Sample processing was equivalent to the one described in BD GeneOhm TM C diff Assay Manual (https://www.bd.com/resource). All oligonucleotides were synthesized by Integrated DNA Technologies (IDT) (Iowa, US): tcdB primers MTO2F (5’TGCAGCCAAAGTTGTTGAAT3’) and MTO2R (5’GCTCTTTGATTGCTGCACCT3’), and probe MTO2P (/56-FAM/TCTGAAGGA/ZEN/TTACCTRTAATT GCAA/3IABkFQ/; QuantiNova Probe PCR kit (Cat No./ID: 208254, Qiagen, Canada); The full sequence of Inhibition Control Target was (5’TGCAGCCAAAGTTGTTGAATGCAATGGTCCCAATGGCTAACGCGCAGAGCCTTCAGGTCAGAAATTTTTGCCATC CGAGACATCAGGTGCAGCAATCAAAGAGC3’), detected by hydrolysis probe /56-FAM/TTCTGACCT/ZEN/GAAGGCTCTGCGCG/3IABkFQ/. Described tcdB qPCR assay was validated with multiple commercial assays in the past (C difficile Quick Check Complete, Alere; BD Max, BD and BD GeneOhm, BD) and used over last 10 years in our institution to detect symptomatic patients which are positive for tcdB biomarker. The relative normalization of samples was obtained using universal 16S rDNA amplicons, as a measure of total bacterial load, as described . The qPCR was performed on Roche Light Cycler 480 instrument, following PCR program: hold at 94oC for 2 minutes and cycling of 45x (94oC, 10sec, and following by priming, elongation and acquisition of fluorescence at 50oC for 20 seconds). The RFU (Relative Fluorescence Units) versus cycles curves were visually analyzed. Internal PCR positive control was genomic DNA from C. difficile ATCC 43255, adjusted to produce positive and stable Cq values. LC480 software (V 184.108.40.206 SP3) was used to calculate Cq values using second derivate analyses and high sensitivity mode. Decisions of the result was made by operator (positive/negative/ inhibition), based on interplay between results of tcdB and/or inhibition assays and curve shape, and/or generated Cq value. Total bacterial load quantifications were performed on tenfold-diluted sample (comparing to equivalent tcdB assay) to assure that inhibition of 16S rDNA reaction was not a dominant factor in defining Cq value. The difference in Cq values among 16S and tcdB reactions (each done in separate wells) was calculated, after correction for sample dilution.
The 227 clinical stool samples, declared as positive for tcdB by laboratory developed test (tcdB qPCR), were collected in 2015 in the Clinical Microbiology Laboratory, Jewish General Hospital. Total bacterial load (Cq qPCR values of 16s rDNA) was measured in these samples as second biomarker. The average value for Cq of tcdB in this group of patients was 28.8, covering a minimum-maximum range of 20.5 to 38.6. The standard deviation among repetitive measurements for any of these assays was lower than 2 Cq units. The second biomarker was chosen with the intention of normalizing pre-analytical sample variability, i.e. to calculate relative abundance of C. difficile in total stool flora. The Cq values of total bacterial load among collected clinical samples (16S rDNA qPCR) showed a distribution with an average of Cq=16.6 and minimum-maximum range of 12.2 to 23.7. Using paired numerical data (tcdB and 16S rDNA) for each sample, a relative abundance of C. difficile was calculated, thereby correcting for sampling variations which are beyond control (e.g. stool mass, stool volume and frequency of defecation). When absolute Cq values of tcdB and relative values were plotted against each other, a strong correlation (R2=0.73, N=227, P=10-39) was obtained. The number Cq (tcdB) minus Cq (16S rDNA) reflects the relative abundance of tcdB in total flora. The average value for this number was 12.9, with a minimum-maximum range between 2.2 to 20.2. The bigger this number is, the smaller the relative abundance of C difficile is. If this number was kept constant and independent from the concentration of tcdB biomarker, we would assume that C. difficile is in commensal relation with the rest of bacterial microorganisms. However, data suggests that overgrowth of C. difficile strongly suppresses the rest of gut flora (by competition), suggesting aggressive overgrowth of gut eco-system by the pathogenic species. The relative abundance of toxicogenic C. difficile in asymptomatic cases usually represents a minor fraction . For example, a recent high-resolution profiling of the gut microbiome reveals the extent of C. difficile burden, suggesting that abundance of C. difficile among CDI patients is 1.78% or higher, which is quite different from healthy controls (0.008%) . In summary, by measuring relative abundance of tcdB against total bacterial flora, the method corrected for a “biomass wash-out/dilution” effects of the fecal samples during acute diarrhea and captured the individual’s ratio of C. difficile vs. the rest of the microbiota. The combination of these two biomarkers could enhance the predictive value of test for CDI detection.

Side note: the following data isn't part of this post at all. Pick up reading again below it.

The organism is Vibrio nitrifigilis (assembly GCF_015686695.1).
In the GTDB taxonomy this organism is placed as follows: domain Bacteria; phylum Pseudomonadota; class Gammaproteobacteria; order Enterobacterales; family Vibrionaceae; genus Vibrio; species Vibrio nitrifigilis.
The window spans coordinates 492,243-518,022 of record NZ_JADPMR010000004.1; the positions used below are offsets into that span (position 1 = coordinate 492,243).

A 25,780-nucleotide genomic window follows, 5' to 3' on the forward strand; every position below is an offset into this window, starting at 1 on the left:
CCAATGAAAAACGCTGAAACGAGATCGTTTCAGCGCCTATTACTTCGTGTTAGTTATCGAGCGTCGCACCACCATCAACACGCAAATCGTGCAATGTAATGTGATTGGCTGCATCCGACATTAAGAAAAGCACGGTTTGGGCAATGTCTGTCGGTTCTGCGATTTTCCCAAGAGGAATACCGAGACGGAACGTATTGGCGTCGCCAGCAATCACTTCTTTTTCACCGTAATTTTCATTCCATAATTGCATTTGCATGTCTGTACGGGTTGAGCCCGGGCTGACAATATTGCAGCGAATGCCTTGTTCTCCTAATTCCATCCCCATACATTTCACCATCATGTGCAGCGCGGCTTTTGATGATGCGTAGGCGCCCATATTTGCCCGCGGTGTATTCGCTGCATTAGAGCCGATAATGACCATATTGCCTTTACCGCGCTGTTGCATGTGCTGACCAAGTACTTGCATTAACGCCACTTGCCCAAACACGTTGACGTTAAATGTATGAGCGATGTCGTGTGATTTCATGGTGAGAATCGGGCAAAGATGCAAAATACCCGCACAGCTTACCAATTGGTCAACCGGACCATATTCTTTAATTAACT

The thanks go to Mm Coleen Delisle and Dr Jack Travors, for critical opinions and suggestions, Dr Yves Longtin for continual interest in the subject of technological advances and Dr Andre Dascal for his efforts in establishing bridges between clinical microbiology and novel molecular technologies. Work was partially funded by CIHR (application number 345267). We want to thank Nadia Nour, PhD for commercialization efforts.